House Speaker Richard Corcoran relishes the image of being a fierce protector of the public purse.
He does more than rail against what he considers frivolous spending of public dollars. He goes all in to stop it, often in a headline-grabbing way designed to let the people know he is their guy.
While that does have a certain air of nobility and the public purse obviously needs a watchdog, it also can lead to actions that hurt the public he says he is trying to protect.
With that in mind, we refer you to the lawsuit he recently filed in the 13th Judicial Circuit Court against the city of Tampa for what he called an “illegal tax” imposed by hotel operators. It’s a $1.50 fee per night on hotel stays, which leaders in the industry say goes to market tourism for the area.
Corcoran’s lawsuit notes that the fee is collected “ … within an illegal district that is governed pursuant to an illegal interlocal agreement. The Speaker asks this Court to put a stop to the City of Tampa’s illegal acts and its ongoing encroachment of state legislative authority.”
We’ll pause here for the latest example of irony, Tallahassee style. This is the equivalent of using a sledgehammer on a gnat.
State lawmakers routinely complain about interference from Washington, especially during the years President Obama was in charge. So why is it OK to butt in when city or county governments try to run their own affairs? This lawsuit is a major butt-in.
Charging hotel customers an extra buck-and-a-half a night certainly is not exorbitant and would seem like a good means to an end for the tourism industry. I can’t imagine anyone planning a trip to Tampa would call it off if they detected that surcharge, but, obviously, that isn’t Corcoran’s point.
Start with that whole “encroachment of state legislative authority” gambit. The Speaker seems to be all for home rule as he is the head of the household. The once-growing Florida film industry found that out when Corcoran used his bully pulpit to kill a state incentives program.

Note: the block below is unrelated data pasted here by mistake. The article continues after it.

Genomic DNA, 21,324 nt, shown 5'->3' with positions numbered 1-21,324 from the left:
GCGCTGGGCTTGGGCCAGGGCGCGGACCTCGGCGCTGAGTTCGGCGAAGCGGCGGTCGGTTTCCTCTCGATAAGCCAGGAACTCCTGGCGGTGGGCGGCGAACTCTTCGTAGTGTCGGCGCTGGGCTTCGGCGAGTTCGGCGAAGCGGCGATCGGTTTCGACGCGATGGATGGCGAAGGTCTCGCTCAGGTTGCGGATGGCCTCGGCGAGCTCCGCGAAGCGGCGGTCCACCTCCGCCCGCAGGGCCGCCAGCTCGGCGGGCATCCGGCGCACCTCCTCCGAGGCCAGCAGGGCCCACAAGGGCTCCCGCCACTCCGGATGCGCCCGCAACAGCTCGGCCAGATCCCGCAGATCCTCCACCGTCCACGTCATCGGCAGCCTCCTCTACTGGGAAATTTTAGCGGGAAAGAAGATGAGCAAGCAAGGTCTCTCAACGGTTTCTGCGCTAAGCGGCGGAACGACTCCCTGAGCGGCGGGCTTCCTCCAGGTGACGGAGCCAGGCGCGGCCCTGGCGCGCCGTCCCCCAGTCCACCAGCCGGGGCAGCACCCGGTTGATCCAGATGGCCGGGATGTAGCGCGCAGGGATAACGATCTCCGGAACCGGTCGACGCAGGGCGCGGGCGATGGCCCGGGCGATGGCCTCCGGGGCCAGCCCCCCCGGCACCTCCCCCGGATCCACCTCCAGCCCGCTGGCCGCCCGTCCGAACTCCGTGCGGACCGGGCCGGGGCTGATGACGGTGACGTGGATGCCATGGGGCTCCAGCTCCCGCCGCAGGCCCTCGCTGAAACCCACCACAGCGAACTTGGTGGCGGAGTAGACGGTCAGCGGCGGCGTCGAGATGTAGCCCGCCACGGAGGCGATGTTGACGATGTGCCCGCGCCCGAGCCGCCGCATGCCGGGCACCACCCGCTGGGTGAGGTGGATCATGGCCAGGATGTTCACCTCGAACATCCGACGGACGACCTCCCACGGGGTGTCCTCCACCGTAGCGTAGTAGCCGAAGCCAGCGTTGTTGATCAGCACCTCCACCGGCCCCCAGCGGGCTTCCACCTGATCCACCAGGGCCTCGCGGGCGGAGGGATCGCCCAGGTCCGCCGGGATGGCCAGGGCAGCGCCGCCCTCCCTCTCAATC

“It is a horrible, horrible use of taxpayers’ dollars, and there is no return on investment,” Corcoran told News4Jax.com.
“And as a person who is finally charged with protecting the taxpayers’ money, I’m not going to waste it by giving it to Hollywood producers. They can go elsewhere if they want to, but the reality is, Florida is Florida.”
No return? That’s debatable. The story cited a study by the University of West Florida that showed there was a return on the state’s investment: $1.44 coming back for every dollar in subsidy. But now filmmakers indeed do go elsewhere and likely will for the foreseeable future. The state of Georgia — which reaped the benefit of Florida’s film flight — thanks you very much.
Corcoran also had a much-publicized showdown with the state tourism industry last year over its budget and spending policies. He argued then for transparency in spending, which is another point he makes in his lawsuit against Tampa.
That would have a lot more bite if he hadn’t joined Gov. Rick Scott and Senate President Joe Negron in a behind-closed-doors meeting last spring to reach an $83 billion (with a B) deal on the state budget.
Corcoran did the public a big service when he used his position to challenge the spending habits of the tourism leaders (much to Gov. Scott’s dismay). No one who gets public money should be above serious scrutiny.
However, this latest legal maneuver can do nothing but hurt Tampa at a time when it is becoming increasingly competitive on a national scale. There is principle, and there is the kind of over-reach from a monolithic government that Tallahassee says it hates.
This lawsuit is the latter. Gnats beware.